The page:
Ballet is a young persons' art form. Dancers tend to retire at the very point at which those engaged in the other theatre arts are just beginning to get into their stride. A singer in their early to mid thirties is still young and promising a dancer of the same age is facing a few more years before retirement. Now  dancers vary a great deal in how long they can continue dancing but few continue long into their forties. As far as male dancers are concerned they tend to retire from leading roles at an earlier age than female dancers do.I wonder how many male dancers you can think of who have continued dancing into their forties in the same roles that they were dancing in their twenties without any diminution in their technical performance. I am afraid that in Gartside's case it is a case of "Time's wing'd chariot drawing near" . I wonder which you think is a better fate for a dancer of either sex to retire while they still appear to the audience to be in top form so their passing is regretted or hanging on until they are no longer capable of performing at anything approaching their best and the audience, if it is kindly disposed, begins to pity them? It is, it seems to me, far better for a performer to give up the stage before the stage gives them up. As the audience we have to accept that retirement, while still comparatively young, is the ultimate fate of all dancers

Edited by FLOSS
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As the old showbiz adage goes:  leave 'em wanting more!  :)

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Older dancers also tend to recuperate far slower from injury, even a minor injury,  and they often dance in great pain, as I recall Carlos Acosta saying just before he retired.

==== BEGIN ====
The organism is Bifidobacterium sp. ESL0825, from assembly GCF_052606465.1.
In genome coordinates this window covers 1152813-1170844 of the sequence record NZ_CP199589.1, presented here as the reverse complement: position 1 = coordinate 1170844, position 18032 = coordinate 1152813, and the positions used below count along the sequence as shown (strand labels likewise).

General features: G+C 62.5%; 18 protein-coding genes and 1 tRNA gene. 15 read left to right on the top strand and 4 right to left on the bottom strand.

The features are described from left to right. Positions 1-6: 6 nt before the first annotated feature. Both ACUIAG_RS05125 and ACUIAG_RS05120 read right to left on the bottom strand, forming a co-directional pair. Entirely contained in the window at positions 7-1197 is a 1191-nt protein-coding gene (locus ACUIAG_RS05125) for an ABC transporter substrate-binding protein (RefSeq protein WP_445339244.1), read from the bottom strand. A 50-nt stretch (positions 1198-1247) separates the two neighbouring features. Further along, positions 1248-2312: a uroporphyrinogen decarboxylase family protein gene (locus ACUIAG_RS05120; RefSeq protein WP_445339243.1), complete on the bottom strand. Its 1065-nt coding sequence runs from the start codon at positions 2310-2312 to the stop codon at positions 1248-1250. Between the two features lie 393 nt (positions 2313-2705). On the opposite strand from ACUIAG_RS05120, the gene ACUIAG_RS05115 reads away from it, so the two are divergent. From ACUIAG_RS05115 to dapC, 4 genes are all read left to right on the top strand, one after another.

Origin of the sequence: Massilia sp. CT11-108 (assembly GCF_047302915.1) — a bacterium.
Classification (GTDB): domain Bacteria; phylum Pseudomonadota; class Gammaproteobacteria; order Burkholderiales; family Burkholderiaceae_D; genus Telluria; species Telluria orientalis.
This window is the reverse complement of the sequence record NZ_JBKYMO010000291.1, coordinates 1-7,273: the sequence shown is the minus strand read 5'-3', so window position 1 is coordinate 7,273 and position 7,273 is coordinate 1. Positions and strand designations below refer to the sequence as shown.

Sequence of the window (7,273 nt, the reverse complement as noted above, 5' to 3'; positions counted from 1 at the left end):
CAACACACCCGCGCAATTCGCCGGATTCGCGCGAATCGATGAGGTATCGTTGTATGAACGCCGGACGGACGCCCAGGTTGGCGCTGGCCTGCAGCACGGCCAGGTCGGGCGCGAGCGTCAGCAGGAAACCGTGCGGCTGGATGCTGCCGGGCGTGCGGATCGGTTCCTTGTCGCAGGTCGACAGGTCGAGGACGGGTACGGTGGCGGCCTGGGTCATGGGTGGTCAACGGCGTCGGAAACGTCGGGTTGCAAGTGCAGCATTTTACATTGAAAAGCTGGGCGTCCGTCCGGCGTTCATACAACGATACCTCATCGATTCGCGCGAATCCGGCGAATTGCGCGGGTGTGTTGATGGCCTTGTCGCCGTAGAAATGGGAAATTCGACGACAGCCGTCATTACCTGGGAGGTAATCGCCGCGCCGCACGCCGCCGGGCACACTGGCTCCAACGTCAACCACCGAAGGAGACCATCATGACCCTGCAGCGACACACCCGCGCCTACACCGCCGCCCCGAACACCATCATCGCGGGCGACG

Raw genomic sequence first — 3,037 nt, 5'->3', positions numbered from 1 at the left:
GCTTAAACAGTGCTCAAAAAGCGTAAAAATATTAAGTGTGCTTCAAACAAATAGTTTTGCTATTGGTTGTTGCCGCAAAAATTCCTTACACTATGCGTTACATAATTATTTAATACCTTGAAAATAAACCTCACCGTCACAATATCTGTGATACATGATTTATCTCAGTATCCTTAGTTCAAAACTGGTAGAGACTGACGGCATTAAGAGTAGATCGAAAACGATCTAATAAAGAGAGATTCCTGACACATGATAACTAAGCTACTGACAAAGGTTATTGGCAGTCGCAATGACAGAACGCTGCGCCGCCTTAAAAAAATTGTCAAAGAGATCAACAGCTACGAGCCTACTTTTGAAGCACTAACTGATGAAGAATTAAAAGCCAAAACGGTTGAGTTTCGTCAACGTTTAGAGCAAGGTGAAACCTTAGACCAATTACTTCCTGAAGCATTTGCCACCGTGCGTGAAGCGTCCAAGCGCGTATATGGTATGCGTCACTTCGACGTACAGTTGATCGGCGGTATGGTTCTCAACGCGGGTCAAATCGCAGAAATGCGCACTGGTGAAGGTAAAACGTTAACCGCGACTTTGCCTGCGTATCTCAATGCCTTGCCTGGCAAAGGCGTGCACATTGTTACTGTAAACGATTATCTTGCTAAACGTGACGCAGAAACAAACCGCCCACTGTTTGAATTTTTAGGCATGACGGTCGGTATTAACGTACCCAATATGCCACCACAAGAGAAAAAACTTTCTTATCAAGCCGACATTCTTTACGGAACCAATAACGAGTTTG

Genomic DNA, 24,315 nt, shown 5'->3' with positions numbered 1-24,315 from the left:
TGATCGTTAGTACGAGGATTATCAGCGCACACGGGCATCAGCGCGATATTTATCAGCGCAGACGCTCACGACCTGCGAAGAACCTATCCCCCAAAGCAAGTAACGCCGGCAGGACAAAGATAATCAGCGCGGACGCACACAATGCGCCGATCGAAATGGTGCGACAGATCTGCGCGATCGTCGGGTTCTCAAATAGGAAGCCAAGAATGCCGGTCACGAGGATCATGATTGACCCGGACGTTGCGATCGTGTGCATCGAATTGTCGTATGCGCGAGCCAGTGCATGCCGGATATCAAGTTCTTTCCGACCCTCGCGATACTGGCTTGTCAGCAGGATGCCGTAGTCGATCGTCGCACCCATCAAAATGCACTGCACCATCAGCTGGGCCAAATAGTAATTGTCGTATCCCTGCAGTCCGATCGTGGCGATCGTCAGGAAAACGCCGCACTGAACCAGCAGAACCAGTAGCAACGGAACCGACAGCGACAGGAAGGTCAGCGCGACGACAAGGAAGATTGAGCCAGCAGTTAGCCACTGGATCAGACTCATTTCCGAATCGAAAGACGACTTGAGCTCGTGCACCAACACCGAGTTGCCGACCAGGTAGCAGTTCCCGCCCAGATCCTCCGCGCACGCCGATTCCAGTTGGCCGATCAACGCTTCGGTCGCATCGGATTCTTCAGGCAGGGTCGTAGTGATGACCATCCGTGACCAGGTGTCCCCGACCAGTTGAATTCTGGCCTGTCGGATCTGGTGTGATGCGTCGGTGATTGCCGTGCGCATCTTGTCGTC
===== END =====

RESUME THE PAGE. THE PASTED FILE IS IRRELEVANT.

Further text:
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Thanks RuthE. I recall Ben's suggestion that Winter's Tale may have been his last leading role but am still optimistic that this might have been a little premature. But time is limited, hence my hope that Mayerling might be back next season for a longer run (as happened with Fille?) and that there may still be opportunity to see his Rudolf. I'd also just draw attention to ROH's web page on Mayerling and the reviews highlighted - two for Ed but starting with the Independent's review of Ben which is well worth a read.

 

I do appreciate Floss's comments about when to bring the curtain down and I guess this is one of the hardest decisions for Directors and dancers. Ben has given so many memorable performances of roles large and small and we are fortunate to look forward to more - I'm sure he'll be a compelling Husband in Anastasia in a few days.

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If it's anything like his husband in Onegin it will be a wonderful performance.

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"I've always thought of Diamonds as something for relatively tall, or at least leggy, dancers:"

 

Well, I haven't seen Jewels for a long time, but I saw Cojocaru in Diamonds, and she was wonderful in it.  But she was wonderful in everything, I thought.

 

Can someone just explain the way in which the casts are listed?  How many dancers are in Emeralds, I can't remember.  Are they the first 4 names in the list?  Sorry if it is a rather dumb question, but as I said, it has been a long time.....

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Can someone just explain the way in which the casts are listed?  How many dancers are in Emeralds, I can't remember.  Are they the first 4 names in the list?  Sorry if it is a rather dumb question, but as I said, it has been a long time.....

 

Yes, the announced casting is that Emeralds has two lead couples; Rubies has one lead couple plus a lead female soloist; Diamonds just has the lead couple.

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Well, I haven't seen Jewels for a long time, but I saw Cojocaru in Diamonds, and she was wonderful in it. 

 

Yes, but even she is relatively leggy for her height, isn't she?  (It's so long since I've seen her that I'm struggling to remember)